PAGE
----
The relationship between composer and performer has become increasingly symbiotic over the past three decades. Given that fact, it is curious why one of the largest organizations of musicians in the country would decide to pursue such a negative line of questioning with its membership.
We as a community have moved past the didactic “schools of thought” concept that shaped so much of the new music scene decades ago, but we haven’t splintered into an “every man/woman for themselves” concept either.
I can see why the Bureau of Labor Statistics might combine music directors and composers, since neither occupation performs (at least for public consumption) on an instrument or sings in the execution of their occupation. But there are many reasons why this conflation of composers and music directors is inappropriate; our occupation deserves its own category.
We cannot learn about life simply through the sciences or technology or business or marketing or law or even education. Artists need—must—be allowed to “say something important.”
As someone who both creates and teaches for a living, I find myself in a continual and simultaneous state of reflection on the past and projection towards the future. I’m curious: How do you “stay the course” in your own career and life?
The parallels between the emergence of cable television and contemporary music-focused chamber ensembles are numerous. Both are definitely creating new paradigms within their disciplines. However, both fields still experience significant challenges.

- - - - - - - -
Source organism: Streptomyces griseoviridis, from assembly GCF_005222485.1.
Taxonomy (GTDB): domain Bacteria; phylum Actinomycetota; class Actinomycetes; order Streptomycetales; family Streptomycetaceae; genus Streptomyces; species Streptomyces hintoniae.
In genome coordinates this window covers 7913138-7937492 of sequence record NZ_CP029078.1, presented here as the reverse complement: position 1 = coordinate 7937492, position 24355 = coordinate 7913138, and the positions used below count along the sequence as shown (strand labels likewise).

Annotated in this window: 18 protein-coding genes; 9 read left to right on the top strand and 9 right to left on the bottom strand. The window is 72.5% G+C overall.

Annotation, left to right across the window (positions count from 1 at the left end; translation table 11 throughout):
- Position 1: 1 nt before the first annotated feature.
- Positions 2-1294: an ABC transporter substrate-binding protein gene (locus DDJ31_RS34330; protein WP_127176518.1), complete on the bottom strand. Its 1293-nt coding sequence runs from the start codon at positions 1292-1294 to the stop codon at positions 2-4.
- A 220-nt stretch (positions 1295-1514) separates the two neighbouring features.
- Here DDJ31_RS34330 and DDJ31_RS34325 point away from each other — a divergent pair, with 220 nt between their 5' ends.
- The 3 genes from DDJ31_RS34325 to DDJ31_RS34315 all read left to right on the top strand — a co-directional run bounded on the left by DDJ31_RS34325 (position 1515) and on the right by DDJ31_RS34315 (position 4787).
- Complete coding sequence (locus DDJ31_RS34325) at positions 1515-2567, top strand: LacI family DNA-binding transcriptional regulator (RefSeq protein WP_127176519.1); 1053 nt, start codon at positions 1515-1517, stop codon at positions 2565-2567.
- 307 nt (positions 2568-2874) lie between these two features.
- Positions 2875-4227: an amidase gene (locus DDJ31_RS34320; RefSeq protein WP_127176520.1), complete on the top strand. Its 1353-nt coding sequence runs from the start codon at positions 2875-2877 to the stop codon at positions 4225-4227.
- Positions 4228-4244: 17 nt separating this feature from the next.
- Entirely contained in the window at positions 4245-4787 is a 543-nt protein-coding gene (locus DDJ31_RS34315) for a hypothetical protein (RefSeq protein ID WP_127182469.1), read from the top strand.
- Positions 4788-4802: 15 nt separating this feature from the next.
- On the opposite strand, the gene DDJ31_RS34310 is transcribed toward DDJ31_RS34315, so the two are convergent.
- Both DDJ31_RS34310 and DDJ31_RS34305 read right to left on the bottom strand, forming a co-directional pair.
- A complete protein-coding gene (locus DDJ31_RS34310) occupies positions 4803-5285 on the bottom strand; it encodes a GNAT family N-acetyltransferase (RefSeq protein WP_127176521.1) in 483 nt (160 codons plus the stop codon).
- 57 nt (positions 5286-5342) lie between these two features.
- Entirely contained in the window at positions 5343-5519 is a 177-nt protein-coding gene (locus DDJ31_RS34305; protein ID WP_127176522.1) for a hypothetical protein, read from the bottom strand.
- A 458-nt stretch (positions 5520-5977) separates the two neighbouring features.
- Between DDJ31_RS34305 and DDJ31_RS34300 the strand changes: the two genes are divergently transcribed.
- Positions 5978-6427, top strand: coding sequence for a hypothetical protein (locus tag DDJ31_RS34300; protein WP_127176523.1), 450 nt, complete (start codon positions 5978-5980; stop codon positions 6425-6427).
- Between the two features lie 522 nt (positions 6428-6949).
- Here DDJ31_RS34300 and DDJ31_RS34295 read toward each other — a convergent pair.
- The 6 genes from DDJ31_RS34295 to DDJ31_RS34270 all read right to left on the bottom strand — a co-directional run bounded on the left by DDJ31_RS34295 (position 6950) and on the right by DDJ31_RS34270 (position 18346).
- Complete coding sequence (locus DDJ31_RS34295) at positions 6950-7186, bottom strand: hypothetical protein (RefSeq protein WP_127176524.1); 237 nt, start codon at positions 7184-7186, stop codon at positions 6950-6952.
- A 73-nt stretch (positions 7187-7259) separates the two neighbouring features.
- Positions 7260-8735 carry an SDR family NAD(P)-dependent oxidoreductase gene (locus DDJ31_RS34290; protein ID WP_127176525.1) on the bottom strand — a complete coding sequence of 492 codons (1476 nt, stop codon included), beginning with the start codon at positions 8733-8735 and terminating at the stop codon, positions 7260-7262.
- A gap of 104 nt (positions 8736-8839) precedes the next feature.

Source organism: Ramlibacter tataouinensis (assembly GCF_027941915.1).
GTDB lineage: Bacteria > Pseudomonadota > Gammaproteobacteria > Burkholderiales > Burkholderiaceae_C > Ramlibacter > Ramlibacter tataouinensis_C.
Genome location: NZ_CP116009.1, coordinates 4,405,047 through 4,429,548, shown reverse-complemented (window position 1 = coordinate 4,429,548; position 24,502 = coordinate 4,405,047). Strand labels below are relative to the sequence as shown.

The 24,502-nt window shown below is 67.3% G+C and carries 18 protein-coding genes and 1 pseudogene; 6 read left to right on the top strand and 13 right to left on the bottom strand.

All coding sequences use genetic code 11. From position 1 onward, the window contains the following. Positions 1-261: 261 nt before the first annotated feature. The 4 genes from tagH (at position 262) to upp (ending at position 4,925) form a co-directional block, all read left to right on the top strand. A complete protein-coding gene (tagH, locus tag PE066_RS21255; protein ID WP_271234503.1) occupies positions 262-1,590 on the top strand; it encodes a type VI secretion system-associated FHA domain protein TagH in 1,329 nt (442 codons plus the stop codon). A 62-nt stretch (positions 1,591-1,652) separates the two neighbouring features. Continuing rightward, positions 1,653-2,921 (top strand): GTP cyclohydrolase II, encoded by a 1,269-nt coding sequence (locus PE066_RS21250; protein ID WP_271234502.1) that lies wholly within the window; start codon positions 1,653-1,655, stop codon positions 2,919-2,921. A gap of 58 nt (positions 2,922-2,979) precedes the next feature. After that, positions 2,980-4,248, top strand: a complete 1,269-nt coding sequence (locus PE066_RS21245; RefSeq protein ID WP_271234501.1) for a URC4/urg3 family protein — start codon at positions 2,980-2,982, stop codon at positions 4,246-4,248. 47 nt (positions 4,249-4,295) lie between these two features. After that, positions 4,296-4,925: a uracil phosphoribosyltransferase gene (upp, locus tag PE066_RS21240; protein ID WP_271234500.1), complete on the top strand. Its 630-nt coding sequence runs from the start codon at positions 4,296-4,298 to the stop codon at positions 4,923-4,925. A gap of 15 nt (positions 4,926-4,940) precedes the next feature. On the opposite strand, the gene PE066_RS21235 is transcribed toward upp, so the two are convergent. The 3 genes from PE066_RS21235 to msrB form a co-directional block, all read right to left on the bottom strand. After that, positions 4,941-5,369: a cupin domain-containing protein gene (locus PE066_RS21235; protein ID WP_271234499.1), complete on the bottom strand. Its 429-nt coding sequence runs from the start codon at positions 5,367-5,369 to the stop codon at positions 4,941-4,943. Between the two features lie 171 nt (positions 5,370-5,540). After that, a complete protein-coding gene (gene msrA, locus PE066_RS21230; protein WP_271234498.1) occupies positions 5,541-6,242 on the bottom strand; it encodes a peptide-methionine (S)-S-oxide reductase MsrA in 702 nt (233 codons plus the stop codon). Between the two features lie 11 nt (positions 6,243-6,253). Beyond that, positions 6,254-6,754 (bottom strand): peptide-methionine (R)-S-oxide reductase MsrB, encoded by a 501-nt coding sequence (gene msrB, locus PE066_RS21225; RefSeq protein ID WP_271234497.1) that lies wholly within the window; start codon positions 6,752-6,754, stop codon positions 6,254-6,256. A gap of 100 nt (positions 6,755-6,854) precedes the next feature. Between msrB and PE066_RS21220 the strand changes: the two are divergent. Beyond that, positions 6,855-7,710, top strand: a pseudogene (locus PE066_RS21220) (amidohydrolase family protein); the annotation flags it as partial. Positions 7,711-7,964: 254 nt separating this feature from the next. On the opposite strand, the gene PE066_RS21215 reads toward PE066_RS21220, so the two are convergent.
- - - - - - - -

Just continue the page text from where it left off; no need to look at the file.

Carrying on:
Two seemingly unrelated events over the past week—a fire and a conversation—have demonstrated to me the power of support and encouragement from those around you.
The incorporation of video as part of the creative process is slowly becoming a new and important aspect of new music in general. As technology becomes even more pliant and simple to use, we’re only going to see more innovations in this area in the years ahead.
This past weekend I live-blogged my third Bang on a Can Marathon concert experience. This year in particular was interesting because of the change in locations, as this presented the opportunity to compare and contrast the same event in two very different performance spaces.
As more of us understand the new reality and forgo the perceptions of the past, the more we will all be attuned to the various aspects of opportunity, including when it doesn’t exist, how to make sure it does exist, and how best to proceed once that opportunity is available.